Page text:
Unfocused messaging? Kind of like bouncing from diet to diet. “You know, I tried that one for a little while but it didn’t work”. Why didn’t it work? Because it was the wrong diet (message) or because you didn’t give the diet (message) a long enough chance to be effective?

Not following the music research? That’s like straying from the diet here and there. “Hey, a little ice cream won’t hurt me.” “I can cheat with a few slices of pizza.” When you have a plan, whether to better your radio station or change your life, you have to remain focused and disciplined.

Maintaining focus and discipline will be the only way I continue to be successful with my new lifestyle.

And it’s also the only way you’ll continue to be successful with your radio station.


Three Ways Radio Stations Misunderstand Their Listeners

Tuesdays With Coleman

Last Friday, May 4th, Coleman Insights delivered a presentation to the Worldwide Radio Summit in Hollywood called “Outside Thinking: Flip The Script On How You Think About Your Radio Station”.

During the session, Coleman Insights President Warren Kurtzman and Executive Vice Presidents/Senior Consultants John Boyne and Sam Milkman explained how radio station programmers can fall into the trap of Inside Thinking—a boardroom mindset, as opposed to thinking like a listener.

Outside Thinking Worldwide Radio Summit

Coleman Insights’ Sam Milkman and John Boyne at Worldwide Radio Summit

Soon, we’ll be sharing the entire presentation so you can discover how successful radio stations utilize the principles of Outside Thinking to build powerful brands with consistently impressive ratings. In the meantime, we’ll share three ways radio station programmers misunderstand their listeners. This misunderstanding, rooted in Inside Thinking, causes radio stations to over-focus on things like short-term tactics. It encourages programmers to make knee-jerk decisions by not being patient. By recognizing these three misconceptions, radio stations can recalibrate their focus and think like a listener.


We’d love to think our listeners know the names of all our personalities. We picture them playing every contest and attending all our big station events.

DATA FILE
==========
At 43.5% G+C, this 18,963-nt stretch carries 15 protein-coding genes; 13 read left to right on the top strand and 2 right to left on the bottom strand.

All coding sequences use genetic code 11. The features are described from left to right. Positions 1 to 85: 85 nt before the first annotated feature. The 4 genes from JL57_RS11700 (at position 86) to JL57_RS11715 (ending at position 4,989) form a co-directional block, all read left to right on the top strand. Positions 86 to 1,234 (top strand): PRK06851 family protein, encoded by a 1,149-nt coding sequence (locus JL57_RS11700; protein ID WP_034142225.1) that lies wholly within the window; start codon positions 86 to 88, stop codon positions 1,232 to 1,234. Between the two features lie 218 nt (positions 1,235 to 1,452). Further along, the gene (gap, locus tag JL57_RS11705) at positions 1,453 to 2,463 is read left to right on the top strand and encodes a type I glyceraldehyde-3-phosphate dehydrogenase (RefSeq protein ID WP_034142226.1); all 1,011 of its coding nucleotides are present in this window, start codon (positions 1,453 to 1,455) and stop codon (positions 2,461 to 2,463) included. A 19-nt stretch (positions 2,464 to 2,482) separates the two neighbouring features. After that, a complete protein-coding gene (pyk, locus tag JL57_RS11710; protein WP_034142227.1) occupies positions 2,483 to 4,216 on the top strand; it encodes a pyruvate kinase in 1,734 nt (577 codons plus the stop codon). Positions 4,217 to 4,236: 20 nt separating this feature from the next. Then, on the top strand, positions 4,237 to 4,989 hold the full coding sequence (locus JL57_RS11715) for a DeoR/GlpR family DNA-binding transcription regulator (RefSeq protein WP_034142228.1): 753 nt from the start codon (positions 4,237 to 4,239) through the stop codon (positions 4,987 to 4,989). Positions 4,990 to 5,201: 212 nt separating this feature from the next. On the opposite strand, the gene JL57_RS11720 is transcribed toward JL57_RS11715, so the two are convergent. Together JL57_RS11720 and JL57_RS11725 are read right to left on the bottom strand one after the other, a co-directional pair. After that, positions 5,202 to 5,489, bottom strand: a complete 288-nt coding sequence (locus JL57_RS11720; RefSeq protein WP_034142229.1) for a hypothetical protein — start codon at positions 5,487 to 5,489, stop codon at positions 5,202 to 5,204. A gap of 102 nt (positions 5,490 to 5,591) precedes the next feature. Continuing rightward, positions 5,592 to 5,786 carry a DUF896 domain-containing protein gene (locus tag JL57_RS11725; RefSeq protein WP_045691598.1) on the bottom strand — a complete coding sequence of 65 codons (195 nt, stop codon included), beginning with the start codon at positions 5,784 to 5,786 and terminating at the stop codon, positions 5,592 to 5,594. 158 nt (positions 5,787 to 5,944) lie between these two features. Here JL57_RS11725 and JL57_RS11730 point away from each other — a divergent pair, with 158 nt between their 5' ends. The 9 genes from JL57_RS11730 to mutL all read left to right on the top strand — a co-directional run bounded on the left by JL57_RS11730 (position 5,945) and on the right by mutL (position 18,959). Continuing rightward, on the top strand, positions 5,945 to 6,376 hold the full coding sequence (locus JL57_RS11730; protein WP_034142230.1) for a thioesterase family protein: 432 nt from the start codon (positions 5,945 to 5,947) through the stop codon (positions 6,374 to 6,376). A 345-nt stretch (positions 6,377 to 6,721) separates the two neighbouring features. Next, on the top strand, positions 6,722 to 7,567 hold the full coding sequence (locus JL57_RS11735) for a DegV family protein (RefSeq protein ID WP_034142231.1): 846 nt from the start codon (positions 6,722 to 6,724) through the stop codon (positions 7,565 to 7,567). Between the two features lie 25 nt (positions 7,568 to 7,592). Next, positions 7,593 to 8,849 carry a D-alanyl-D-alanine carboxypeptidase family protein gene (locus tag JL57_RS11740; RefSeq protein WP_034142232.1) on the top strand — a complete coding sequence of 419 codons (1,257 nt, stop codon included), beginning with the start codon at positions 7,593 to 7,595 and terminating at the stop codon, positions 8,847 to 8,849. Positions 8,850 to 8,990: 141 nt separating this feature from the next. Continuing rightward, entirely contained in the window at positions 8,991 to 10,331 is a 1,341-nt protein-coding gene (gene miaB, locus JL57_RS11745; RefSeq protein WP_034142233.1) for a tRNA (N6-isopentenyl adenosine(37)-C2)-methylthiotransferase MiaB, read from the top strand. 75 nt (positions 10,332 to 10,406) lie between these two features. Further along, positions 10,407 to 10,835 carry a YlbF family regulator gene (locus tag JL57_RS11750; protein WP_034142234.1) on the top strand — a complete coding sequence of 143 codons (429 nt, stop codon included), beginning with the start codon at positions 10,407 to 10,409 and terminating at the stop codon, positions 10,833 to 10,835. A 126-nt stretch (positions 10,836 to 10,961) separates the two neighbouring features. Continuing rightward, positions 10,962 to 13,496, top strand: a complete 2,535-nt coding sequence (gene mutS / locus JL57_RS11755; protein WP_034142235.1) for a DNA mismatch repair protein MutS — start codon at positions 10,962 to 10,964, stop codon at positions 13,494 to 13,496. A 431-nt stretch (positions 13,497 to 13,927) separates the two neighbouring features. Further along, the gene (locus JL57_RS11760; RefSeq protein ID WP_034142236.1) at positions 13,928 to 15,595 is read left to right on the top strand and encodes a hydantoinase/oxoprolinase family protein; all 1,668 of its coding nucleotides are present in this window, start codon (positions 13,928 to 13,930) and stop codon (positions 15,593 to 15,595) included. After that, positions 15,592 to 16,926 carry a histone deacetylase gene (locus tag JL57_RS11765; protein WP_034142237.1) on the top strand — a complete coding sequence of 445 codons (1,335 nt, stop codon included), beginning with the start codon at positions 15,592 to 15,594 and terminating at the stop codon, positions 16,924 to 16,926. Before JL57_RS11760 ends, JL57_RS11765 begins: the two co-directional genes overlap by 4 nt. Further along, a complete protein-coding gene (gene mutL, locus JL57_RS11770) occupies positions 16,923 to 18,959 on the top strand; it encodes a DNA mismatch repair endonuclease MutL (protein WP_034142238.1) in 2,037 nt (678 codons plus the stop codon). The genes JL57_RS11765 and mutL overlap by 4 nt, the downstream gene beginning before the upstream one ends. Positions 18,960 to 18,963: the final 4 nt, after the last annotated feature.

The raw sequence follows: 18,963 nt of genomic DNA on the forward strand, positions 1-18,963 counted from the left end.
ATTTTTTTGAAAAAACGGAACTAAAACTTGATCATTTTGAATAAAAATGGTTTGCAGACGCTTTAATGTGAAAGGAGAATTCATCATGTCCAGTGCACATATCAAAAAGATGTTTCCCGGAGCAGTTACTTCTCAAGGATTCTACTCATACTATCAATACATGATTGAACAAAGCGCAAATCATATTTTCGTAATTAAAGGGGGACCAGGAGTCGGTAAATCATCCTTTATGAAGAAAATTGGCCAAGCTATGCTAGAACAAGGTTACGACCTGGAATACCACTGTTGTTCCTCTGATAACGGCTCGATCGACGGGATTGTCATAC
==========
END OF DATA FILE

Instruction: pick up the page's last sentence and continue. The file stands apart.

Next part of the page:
Like other entertainment options in your listeners’ lives, radio plays a role—but it is likely not the most important role. Listeners generally don’t engage in a deep, well thought out process of choosing a station.


Surely if we tweak our clocks and go from one to two 80s songs per hour, all our listeners will know and we’ll get credit for it.


Listeners not only don’t notice the little things we do, they often don’t notice the big things. You’ve heard listeners call your station by the wrong name or dial position. They’ve thought your morning show was on the competitor. Because listeners aren’t paying close attention, changing an image takes a great deal of time and patience. Clock changes, like in the example above, aren’t enough. You have to tell the listener about the change, repeat with regularity, and stick with it.


By using carefully placed tactics, contents and clock changes, listeners can be made to listen at specific times.


Like Bill Murray in Groundhog Day, listeners wake up at the same time every morning. They get their coffee at the same time, shower at the same time and commute at the same time. They also generally listen to radio stations at the same time. Your station needs to be a part of their lives and habits. This is much more realistic than trying to manipulate them to listen at times that may not be possible for them.

There’s lots more to share regarding how you can use Outside Thinking to flip the script on how you think about your radio station.